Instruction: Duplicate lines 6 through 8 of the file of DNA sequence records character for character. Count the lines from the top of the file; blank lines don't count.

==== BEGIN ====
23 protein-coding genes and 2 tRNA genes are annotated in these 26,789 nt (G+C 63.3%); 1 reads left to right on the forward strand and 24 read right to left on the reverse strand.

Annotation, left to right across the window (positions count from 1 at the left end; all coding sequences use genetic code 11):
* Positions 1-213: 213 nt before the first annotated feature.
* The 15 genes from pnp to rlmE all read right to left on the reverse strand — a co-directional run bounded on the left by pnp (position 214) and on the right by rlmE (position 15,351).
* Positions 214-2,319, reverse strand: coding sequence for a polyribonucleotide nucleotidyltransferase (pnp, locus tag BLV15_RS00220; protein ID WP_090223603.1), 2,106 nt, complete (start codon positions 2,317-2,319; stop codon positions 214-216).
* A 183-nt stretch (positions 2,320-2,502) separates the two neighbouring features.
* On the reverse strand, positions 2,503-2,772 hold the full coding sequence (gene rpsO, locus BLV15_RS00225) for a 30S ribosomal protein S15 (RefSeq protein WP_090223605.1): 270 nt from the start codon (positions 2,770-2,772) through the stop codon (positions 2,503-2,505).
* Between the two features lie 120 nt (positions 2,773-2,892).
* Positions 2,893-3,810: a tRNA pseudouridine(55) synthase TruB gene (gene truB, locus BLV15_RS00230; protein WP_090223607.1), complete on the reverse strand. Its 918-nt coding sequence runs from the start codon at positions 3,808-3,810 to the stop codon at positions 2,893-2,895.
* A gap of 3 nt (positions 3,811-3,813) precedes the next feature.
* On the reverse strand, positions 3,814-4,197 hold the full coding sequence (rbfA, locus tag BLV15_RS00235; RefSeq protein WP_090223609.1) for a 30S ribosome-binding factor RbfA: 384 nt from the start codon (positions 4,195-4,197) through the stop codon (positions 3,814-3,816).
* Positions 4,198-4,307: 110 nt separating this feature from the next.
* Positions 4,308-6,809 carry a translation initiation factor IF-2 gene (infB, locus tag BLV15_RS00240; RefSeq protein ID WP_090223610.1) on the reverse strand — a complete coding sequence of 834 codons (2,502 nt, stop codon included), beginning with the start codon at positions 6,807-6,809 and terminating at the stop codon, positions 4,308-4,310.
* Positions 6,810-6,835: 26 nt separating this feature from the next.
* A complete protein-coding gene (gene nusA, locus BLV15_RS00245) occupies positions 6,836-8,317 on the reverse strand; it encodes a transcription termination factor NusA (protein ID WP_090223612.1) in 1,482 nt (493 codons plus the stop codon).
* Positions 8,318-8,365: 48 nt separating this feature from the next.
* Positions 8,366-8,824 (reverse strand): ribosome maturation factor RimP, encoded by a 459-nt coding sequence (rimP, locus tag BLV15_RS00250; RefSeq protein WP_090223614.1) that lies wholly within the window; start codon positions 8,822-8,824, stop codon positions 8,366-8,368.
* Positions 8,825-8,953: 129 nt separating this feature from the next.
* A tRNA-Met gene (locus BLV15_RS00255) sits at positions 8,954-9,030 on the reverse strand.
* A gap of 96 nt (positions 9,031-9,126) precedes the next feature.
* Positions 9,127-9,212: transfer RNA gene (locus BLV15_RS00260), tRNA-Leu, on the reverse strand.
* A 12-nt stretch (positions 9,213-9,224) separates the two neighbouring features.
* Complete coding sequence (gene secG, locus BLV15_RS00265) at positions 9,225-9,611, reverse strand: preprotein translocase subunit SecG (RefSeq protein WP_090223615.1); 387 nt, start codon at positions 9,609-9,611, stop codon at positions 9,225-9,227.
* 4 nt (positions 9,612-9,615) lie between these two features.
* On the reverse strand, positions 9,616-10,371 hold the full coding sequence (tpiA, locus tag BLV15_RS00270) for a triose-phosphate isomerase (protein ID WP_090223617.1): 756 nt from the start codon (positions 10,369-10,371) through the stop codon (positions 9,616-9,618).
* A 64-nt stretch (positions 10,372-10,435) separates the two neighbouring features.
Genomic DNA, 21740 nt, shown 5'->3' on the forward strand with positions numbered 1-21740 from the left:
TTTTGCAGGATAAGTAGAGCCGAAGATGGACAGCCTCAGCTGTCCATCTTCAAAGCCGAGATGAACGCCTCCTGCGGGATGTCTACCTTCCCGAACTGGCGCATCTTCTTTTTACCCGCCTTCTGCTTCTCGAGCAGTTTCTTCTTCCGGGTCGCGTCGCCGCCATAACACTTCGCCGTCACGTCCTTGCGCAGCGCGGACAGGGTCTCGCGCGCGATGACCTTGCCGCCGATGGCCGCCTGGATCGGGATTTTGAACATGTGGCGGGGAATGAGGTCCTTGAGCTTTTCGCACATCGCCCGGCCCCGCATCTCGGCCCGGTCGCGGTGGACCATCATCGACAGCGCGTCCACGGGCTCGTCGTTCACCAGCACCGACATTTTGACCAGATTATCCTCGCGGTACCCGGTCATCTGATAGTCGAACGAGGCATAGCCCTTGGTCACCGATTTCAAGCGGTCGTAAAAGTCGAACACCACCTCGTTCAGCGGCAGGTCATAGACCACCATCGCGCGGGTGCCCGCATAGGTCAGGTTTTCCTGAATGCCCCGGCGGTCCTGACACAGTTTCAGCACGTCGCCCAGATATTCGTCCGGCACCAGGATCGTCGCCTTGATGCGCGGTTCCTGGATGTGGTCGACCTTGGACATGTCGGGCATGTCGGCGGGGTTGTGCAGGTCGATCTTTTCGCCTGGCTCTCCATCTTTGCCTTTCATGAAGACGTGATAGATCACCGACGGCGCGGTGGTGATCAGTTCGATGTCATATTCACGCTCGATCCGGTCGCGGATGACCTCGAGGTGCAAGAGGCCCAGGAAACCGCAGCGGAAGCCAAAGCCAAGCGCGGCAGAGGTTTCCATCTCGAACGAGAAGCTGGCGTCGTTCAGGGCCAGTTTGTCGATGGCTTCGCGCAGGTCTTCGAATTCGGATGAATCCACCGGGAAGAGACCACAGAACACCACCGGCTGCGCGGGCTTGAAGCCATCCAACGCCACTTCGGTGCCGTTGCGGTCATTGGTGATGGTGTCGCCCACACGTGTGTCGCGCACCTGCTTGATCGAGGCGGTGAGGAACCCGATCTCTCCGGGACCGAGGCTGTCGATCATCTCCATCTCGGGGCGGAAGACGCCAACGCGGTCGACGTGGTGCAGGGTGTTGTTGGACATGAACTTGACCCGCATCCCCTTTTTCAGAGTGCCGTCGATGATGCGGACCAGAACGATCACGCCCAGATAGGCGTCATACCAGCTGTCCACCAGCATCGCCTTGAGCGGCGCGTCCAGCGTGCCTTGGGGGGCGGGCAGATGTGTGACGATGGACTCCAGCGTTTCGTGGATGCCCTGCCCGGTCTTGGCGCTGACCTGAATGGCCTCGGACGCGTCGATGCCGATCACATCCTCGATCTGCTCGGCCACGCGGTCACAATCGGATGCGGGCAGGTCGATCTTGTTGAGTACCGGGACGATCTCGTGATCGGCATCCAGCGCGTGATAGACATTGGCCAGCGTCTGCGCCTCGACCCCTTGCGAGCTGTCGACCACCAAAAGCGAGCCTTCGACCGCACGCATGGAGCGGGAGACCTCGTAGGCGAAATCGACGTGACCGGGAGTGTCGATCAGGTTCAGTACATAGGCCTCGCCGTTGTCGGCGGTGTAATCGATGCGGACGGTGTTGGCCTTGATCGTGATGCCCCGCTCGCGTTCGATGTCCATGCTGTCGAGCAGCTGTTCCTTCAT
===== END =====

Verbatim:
* A 183-nt stretch (positions 2,320-2,502) separates the two neighbouring features.
* On the reverse strand, positions 2,503-2,772 hold the full coding sequence (gene rpsO, locus BLV15_RS00225) for a 30S ribosomal protein S15 (RefSeq protein WP_090223605.1): 270 nt from the start codon (positions 2,770-2,772) through the stop codon (positions 2,503-2,505).
* Between the two features lie 120 nt (positions 2,773-2,892).